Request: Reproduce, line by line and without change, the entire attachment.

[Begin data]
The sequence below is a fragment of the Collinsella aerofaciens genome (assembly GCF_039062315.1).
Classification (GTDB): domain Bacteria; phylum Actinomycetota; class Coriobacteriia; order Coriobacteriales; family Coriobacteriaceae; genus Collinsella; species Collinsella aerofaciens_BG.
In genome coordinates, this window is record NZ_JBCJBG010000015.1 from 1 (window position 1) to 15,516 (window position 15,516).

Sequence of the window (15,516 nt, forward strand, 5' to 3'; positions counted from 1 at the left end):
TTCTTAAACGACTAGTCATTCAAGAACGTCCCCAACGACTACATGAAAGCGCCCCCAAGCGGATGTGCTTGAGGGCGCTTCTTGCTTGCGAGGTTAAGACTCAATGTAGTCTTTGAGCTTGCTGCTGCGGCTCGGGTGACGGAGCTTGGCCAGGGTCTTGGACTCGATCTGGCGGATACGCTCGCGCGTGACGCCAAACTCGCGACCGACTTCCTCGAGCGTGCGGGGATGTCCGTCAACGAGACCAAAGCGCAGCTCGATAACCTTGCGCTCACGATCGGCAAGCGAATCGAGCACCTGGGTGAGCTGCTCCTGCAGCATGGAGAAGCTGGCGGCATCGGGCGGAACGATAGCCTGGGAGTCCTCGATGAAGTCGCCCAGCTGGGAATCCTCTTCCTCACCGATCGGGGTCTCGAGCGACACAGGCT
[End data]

The sequence below is a fragment of the Collinsella aerofaciens genome (assembly GCF_039062315.1).
Classification (GTDB): domain Bacteria; phylum Actinomycetota; class Coriobacteriia; order Coriobacteriales; family Coriobacteriaceae; genus Collinsella; species Collinsella aerofaciens_BG.
In genome coordinates, this window is record NZ_JBCJBG010000015.1 from 1 (window position 1) to 15,516 (window position 15,516).

Sequence of the window (15,516 nt, forward strand, 5' to 3'; positions counted from 1 at the left end):
TTCTTAAACGACTAGTCATTCAAGAACGTCCCCAACGACTACATGAAAGCGCCCCCAAGCGGATGTGCTTGAGGGCGCTTCTTGCTTGCGAGGTTAAGACTCAATGTAGTCTTTGAGCTTGCTGCTGCGGCTCGGGTGACGGAGCTTGGCCAGGGTCTTGGACTCGATCTGGCGGATACGCTCGCGCGTGACGCCAAACTCGCGACCGACTTCCTCGAGCGTGCGGGGATGTCCGTCAACGAGACCAAAGCGCAGCTCGATAACCTTGCGCTCACGATCGGCAAGCGAATCGAGCACCTGGGTGAGCTGCTCCTGCAGCATGGAGAAGCTGGCGGCATCGGGCGGAACGATAGCCTGGGAGTCCTCGATGAAGTCGCCCAGCTGGGAATCCTCTTCCTCACCGATCGGGGTCTCGAGCGACACAGGCT